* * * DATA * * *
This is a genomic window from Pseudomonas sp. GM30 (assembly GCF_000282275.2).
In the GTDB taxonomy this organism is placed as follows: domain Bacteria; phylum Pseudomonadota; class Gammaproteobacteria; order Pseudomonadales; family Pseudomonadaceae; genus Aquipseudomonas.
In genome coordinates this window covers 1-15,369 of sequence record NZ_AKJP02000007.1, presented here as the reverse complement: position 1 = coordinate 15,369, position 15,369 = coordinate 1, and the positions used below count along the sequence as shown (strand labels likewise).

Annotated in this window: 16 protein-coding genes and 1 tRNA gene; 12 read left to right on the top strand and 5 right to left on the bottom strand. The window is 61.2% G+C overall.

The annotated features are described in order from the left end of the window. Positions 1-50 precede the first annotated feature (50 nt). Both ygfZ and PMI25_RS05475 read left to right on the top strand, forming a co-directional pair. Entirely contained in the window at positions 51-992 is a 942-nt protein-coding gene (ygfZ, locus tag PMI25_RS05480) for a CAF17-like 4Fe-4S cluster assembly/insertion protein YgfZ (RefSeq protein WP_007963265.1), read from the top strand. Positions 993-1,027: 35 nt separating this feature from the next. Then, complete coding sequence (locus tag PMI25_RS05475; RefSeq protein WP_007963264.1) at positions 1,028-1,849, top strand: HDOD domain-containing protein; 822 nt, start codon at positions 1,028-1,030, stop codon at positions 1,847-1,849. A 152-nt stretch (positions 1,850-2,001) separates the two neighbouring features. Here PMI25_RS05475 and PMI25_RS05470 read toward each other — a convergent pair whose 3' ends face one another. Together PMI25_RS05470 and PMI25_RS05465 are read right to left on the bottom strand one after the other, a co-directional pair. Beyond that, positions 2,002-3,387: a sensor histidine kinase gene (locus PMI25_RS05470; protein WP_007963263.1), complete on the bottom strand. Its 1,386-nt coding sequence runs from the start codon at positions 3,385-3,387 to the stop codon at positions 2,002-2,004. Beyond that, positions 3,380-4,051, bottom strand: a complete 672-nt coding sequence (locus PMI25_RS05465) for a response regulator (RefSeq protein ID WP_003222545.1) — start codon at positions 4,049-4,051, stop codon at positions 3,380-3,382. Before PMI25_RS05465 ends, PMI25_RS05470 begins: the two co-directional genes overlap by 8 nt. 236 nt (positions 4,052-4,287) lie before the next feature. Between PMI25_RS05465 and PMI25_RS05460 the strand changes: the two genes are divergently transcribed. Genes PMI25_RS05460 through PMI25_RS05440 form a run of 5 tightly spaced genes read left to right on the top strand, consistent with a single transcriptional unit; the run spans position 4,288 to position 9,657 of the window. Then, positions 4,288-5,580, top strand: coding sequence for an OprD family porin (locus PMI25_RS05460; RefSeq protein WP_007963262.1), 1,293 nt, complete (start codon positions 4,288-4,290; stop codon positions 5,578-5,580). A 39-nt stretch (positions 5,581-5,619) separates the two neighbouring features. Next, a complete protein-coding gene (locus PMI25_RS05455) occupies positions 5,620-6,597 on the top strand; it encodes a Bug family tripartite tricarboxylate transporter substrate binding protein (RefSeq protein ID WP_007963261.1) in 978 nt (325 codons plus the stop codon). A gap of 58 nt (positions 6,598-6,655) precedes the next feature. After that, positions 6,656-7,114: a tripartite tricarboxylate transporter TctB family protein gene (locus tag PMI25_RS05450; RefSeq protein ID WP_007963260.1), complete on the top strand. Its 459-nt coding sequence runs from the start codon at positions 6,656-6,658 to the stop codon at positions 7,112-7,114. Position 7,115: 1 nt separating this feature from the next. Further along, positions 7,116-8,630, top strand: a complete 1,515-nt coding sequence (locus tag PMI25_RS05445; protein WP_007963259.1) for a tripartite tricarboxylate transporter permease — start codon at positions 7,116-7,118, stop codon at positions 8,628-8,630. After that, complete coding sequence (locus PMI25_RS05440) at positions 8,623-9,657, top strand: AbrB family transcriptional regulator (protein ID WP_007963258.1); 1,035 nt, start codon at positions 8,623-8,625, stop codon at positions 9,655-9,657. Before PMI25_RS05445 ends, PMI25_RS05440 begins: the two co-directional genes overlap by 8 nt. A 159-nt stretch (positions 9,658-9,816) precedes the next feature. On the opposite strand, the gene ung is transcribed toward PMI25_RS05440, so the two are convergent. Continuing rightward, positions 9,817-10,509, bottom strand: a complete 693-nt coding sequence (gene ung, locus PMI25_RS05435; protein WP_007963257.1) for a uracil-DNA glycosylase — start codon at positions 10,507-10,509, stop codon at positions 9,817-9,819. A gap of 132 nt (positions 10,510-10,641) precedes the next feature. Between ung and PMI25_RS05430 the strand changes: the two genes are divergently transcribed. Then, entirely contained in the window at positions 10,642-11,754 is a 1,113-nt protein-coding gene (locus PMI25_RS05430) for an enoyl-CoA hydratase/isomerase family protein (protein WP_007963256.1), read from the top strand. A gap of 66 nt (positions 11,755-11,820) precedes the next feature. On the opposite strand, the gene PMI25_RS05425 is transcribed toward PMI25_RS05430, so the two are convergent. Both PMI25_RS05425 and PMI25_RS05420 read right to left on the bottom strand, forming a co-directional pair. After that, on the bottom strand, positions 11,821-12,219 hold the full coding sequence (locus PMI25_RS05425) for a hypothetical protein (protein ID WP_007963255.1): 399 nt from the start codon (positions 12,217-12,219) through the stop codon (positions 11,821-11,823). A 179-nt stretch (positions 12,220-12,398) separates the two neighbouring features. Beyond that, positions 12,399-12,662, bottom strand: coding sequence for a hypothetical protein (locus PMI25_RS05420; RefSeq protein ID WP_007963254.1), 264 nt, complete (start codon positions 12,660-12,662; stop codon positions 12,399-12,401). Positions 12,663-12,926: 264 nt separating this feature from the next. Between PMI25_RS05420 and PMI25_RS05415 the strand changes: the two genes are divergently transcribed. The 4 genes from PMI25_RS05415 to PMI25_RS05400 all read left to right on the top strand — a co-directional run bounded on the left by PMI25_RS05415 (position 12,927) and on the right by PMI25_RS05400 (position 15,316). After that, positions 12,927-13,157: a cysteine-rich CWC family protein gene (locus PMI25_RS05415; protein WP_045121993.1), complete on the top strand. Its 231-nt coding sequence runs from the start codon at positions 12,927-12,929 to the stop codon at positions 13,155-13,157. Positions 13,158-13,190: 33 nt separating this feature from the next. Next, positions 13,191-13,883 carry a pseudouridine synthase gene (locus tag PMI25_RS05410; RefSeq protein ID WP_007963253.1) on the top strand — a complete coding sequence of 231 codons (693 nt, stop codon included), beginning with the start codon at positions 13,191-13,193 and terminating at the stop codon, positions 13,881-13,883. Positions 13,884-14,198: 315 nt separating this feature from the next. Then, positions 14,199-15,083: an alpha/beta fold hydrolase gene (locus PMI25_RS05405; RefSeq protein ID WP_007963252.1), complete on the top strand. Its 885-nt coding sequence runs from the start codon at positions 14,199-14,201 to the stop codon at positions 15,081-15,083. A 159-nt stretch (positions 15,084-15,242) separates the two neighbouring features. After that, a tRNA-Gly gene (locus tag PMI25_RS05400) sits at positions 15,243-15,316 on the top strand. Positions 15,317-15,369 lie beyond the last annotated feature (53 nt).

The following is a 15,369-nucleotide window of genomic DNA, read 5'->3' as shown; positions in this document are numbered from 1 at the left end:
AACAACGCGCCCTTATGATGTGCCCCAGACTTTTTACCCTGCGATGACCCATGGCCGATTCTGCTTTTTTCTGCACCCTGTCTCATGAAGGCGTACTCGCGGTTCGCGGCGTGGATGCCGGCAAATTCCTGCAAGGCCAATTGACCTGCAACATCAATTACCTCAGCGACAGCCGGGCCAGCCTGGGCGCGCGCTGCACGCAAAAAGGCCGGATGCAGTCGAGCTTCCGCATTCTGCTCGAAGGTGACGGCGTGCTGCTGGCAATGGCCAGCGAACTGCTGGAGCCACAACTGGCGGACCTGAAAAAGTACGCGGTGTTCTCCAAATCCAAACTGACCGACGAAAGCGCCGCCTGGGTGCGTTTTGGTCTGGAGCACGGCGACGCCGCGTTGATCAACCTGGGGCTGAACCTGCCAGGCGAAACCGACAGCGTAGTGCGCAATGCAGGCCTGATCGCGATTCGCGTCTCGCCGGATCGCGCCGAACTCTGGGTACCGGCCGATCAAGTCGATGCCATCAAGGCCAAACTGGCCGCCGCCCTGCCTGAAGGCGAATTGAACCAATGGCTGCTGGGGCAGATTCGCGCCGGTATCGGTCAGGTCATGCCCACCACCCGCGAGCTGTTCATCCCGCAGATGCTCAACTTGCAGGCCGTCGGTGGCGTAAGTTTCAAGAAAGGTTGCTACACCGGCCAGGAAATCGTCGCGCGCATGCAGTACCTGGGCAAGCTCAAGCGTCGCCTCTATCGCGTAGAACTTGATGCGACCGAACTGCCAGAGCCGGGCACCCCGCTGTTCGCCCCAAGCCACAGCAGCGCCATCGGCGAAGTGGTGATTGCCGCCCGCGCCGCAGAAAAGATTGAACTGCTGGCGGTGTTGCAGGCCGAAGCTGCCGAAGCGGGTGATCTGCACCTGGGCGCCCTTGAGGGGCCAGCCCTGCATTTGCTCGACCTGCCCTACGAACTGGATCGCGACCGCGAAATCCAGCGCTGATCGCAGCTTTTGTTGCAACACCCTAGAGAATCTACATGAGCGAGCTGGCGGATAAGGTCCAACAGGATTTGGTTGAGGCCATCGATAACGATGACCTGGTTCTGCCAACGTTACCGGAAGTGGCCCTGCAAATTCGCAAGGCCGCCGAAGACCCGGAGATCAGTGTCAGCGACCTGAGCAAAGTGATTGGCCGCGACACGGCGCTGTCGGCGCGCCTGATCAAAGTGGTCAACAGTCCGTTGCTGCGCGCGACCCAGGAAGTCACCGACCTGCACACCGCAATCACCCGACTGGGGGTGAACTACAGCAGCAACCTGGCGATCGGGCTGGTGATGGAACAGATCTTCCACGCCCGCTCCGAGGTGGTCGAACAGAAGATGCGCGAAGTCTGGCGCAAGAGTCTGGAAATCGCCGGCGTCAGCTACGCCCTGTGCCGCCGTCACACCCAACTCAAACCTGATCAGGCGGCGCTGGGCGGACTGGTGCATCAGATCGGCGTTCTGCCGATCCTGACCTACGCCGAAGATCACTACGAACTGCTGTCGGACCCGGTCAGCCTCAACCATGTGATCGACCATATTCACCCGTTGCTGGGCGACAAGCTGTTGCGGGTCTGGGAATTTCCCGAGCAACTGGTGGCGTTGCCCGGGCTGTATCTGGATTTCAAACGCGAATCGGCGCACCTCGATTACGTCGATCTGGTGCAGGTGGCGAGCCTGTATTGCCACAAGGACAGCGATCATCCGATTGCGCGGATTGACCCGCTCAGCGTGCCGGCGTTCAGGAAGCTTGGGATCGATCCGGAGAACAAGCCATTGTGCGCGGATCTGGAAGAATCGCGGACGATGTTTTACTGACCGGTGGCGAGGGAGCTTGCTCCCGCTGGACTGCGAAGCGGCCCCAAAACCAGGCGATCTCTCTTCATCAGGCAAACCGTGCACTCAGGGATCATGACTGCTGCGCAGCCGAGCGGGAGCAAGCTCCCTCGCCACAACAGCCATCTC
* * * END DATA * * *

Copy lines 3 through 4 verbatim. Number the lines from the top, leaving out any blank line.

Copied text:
In genome coordinates this window covers 1-15,369 of sequence record NZ_AKJP02000007.1, presented here as the reverse complement: position 1 = coordinate 15,369, position 15,369 = coordinate 1, and the positions used below count along the sequence as shown (strand labels likewise).

Annotated in this window: 16 protein-coding genes and 1 tRNA gene; 12 read left to right on the top strand and 5 right to left on the bottom strand. The window is 61.2% G+C overall.